Castlereagh's Catechism: A Statesman's Guide to Building a New Concert of Europe

By Simms, Brendan | Foreign Affairs, March/April 2013 | Go to article overview

Castlereagh's Catechism: A Statesman's Guide to Building a New Concert of Europe


Simms, Brendan, Foreign Affairs


Castlereagh: A Life by john bew . Oxford University Press, 2012, 752 pp. $39.95.

"The past," the novelist L. P. Hartley wrote, "is a foreign country; they do things differently there." There is certainly much that is alien about the world of Robert Stewart, better known as Lord Castlereagh (1769-1822), who helped usher in a new European order as British foreign secretary during and after the Napoleonic Wars. Nowadays, for example, one would not expect two senior politicians from the same party, both cabinet ministers, to fight a duel in the middle of a war, as Castlereagh and then Foreign Secretary George Canning did in 1809. And of course, there were some more fundamental differences: the British government of Castlereagh's day was elected by a narrow, all-male franchise determined by property ownership, and King George III, in his saner moments, was no mere constitutional figurehead but a power in his own right. Outside Great Britain, continental Europe would seem stranger still, with systems ranging from the Napoleonic tyranny in France to absolute monarchies in Austria, Prussia, and Russia. In international politics, wars of aggression and territorial annexation were still the norm.

But there is also much that is familiar about this world. Castlereagh's career played out in a parliamentary setting of intrigue and political maneuvering not dissimilar to those found in Washington and London today. In the international arena, Castlereagh confronted a landscape fractured by diverging national interests and profound ideological cleavages that would be recognizable to any modern diplomat. Given these resemblances, Castlereagh's successful management of competing great-power aspirations continues to resonate, inspiring statesmen such as former U.S. Secretary of State Henry Kissinger, who wrote his doctoral dissertation at Harvard on the subject; the former British foreign secretary Douglas Hurd, who wrote a book that favorably contrasted Castlereagh's careful diplomacy with the more unilateralist tendencies of his contemporaries and successors; and the United Kingdom's current foreign secretary, William Hague, who wrote a 2005 biography of Castlereagh's boss, Prime Minister William Pitt, the Younger. What draws modern statesmen to Castlereagh, Hurd wrote, is a shared belief "in quiet negotiation, in compromise, [and] in cooperation with other countries . . . which could span an ideological divide." The followers of Castlereagh distinguish themselves from proponents of "a noisier foreign policy," based on unilateral action, liberal sympathies, and a penchant for intervention.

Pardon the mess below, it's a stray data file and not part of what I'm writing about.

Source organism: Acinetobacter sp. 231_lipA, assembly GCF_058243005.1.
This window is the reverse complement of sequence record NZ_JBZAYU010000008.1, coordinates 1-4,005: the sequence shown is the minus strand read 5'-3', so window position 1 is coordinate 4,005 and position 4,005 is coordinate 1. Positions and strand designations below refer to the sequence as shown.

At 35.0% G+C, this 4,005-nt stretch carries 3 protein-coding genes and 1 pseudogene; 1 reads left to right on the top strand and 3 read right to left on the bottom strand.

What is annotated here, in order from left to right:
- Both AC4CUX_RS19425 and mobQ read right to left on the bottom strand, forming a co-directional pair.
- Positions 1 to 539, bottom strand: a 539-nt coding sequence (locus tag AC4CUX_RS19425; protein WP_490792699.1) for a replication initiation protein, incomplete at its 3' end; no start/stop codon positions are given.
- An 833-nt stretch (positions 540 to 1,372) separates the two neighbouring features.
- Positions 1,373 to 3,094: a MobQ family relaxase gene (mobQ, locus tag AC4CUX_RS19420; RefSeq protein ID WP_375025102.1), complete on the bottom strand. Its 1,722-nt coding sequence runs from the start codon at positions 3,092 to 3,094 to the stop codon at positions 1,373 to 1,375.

In a new biography, the historian John Bew revises this classic view, presenting Castlereagh as more ideological and less realist (but no less realistic) than the conventional portrait. The result is a magisterial guide to Castlereagh's life that should inform the general understanding of international politics today. Even among highly educated people, few remember more about Castlereagh than his name. But one can draw direct links between his ideas and many features of contemporary world affairs, including institutions such as the United Nations, disputes over sovereignty, humanitarian interventions, and wars of preemption and prevention. Castlereagh's career also offers many enduring lessons for Europe in its current time of crisis: that the United Kingdom must play an active role on the continent, that Germany is the focal point of the European system, and that Europe should strive toward ever-greater unity in order to master its internal and external demons.

THE IMPORTANCE OF BALANCE